Friday, August 31, 2007

VitaPro, Again

From Grits' perspective, the VitaPro corruption scandal was a case with a little bit of everything: Corruption at the highest levels of the Texas Department of Criminal Justice, bribery, and an allegedly mendacious informant. Indeed, it doesn't seem like that long ago that then-TDCJ Executive Director Andy Collins was accused of bribe-taking in a scandal that, for a time, shook Texas' prison system to its core but unfortunately did not result in lasting reform.

Now we'll get to re-live the sordid tale, says the Houston Chronicle ("New trial in VitaPro bribery case ordered," Aug. 28), since the Fifth Circuit upheld an order by a Houston district judge for a new trial. Reported the paper:
In 2001, a federal jury found that Barry paid two $10,000 bribes to Collins for pushing a no-bid contract with VitaPro to feed its product to Texas prisoners. At the time, Collins was executive director of the Texas Department of Criminal Justice. Barry owns VitaPro, the maker of a soy-based meat alternative.

The pair were convicted on bribery, conspiracy and money-laundering charges during a tumultuous trial that featured Patrick Graham, a government informant who was a key witness in the prosecution of former Louisiana Gov. Edwin Edwards and former Houston Mayor Fred Hofheinz on corruption charges.

In September 2005, Hughes threw out the guilty verdicts, finding that Graham lied. In its July decision, the 5th Circuit said: "The jury was presented with substantial evidence of Graham's poor character and was made aware of the contradictions in his testimony, but still the jury found that the government had proven Collins and Barry guilty beyond a reasonable doubt. ... The district court erred in substituting its own judgment for that of the jury to conclude that Graham's testimony should be disregarded."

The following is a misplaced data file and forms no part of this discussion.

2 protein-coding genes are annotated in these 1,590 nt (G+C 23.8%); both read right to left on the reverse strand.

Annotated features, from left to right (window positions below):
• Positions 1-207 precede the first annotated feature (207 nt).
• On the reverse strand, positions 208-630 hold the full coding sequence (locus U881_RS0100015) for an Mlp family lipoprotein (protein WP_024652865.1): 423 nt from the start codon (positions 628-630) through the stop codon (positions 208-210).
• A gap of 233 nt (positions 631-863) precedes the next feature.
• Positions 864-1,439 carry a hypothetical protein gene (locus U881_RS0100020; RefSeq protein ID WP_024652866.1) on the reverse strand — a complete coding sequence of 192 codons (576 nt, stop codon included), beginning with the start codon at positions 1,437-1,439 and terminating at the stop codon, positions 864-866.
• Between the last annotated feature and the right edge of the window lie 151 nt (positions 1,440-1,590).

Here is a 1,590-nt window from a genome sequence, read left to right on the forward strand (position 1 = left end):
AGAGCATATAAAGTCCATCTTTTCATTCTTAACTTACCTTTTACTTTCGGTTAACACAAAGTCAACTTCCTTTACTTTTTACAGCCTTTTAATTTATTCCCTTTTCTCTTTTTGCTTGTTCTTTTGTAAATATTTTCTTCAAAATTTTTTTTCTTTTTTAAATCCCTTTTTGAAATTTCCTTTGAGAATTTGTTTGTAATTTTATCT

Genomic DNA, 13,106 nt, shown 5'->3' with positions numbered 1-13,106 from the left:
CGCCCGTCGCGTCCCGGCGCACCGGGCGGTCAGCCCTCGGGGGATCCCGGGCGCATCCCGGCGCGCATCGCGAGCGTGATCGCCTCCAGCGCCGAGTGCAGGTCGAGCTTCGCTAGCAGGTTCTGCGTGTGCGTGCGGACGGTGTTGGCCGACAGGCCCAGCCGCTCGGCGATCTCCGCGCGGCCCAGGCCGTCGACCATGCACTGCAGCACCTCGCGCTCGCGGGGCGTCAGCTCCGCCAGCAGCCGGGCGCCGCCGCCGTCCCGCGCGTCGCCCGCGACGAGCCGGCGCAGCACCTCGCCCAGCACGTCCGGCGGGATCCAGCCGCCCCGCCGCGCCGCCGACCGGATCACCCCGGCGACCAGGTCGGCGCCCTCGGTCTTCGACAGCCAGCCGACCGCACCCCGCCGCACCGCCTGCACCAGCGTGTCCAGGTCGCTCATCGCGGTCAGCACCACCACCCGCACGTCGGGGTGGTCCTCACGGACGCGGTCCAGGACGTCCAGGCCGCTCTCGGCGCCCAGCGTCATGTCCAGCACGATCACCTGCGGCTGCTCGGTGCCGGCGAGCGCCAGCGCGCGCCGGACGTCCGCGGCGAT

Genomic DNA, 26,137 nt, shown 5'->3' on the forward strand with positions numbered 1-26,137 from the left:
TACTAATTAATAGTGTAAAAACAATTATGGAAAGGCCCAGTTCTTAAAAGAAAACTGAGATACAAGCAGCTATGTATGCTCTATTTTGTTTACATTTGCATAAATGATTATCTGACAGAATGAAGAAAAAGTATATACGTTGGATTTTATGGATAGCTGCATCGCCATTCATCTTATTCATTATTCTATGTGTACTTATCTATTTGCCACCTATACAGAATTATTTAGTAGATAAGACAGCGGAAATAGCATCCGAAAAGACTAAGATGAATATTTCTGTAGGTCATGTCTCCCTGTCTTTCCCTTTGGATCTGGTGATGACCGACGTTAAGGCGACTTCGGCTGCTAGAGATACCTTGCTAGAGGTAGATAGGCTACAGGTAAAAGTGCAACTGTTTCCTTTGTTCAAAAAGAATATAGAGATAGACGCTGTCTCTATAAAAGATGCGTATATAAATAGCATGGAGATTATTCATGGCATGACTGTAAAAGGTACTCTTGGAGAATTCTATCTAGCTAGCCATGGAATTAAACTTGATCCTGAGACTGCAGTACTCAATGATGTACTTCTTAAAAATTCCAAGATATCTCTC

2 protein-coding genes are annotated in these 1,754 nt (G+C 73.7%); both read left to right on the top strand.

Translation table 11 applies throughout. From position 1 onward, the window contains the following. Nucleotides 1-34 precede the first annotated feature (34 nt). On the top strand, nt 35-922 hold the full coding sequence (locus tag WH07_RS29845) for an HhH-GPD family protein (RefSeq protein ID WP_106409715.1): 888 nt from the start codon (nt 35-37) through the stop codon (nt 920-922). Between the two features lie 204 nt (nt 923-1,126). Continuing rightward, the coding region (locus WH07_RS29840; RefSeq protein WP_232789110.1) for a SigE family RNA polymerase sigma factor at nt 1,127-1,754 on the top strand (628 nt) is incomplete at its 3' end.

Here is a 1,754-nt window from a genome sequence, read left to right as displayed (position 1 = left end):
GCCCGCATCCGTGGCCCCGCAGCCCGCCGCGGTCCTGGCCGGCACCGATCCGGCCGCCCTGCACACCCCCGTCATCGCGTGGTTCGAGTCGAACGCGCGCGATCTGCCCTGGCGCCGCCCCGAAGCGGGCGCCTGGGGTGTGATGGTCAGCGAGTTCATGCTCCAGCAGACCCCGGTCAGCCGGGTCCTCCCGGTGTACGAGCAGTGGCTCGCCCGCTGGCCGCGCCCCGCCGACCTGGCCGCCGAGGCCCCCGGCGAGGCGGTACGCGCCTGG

I'd not begun Grits yet when VitaPro came down the first time around, but given the confluence of subjects I'm interested in, you can bet I'll be paying attention to the retrial.


Anonymous said...

This is exciting. Now we will have an opportunity to see all of the ways that the current Texas Public Safety Commissioner, Allen Polunsky, was described as a suspect in these crimes by DPS - the agency that Governor Perry appointed him, this year, to oversee!

He was in charge of TDCJ at the time.

I'm looking forward to all of the details on this one ...

SlowRider said...

One of the strangest parts of the appeal (which the 5th Circuit did not address) is that the court reporter in the case had some sort of nervous breakdown during the trial. Nobody knew it, and the record incomplete and riddled with errors that made a proper appeal on the merits arguably impossible. Wierd.

Also, the only reason that the government could appeal the judge's judgment of acquital was because it was issued post verdict. If Barry and Collins go for a bench trial this time around, and the judge grants a judgment of acquital at the close of the government's evidence (presumably the same evidence as last time), it probably won't be appealable because of double jeopary issues and the structure of the Federal Rule of Criminal Procedure. Cool, huh?

Anonymous said...

Will Janie T be dusting off her old notes and testify again? Will Allen Polunsky be called this time?

Will Berry be returning to the States?

I have so many more questions but I have waited this long for justice; I guess I can wait a little longer for the answers.

Anonymous said...

Was this while BUSH was head of the THRONE?

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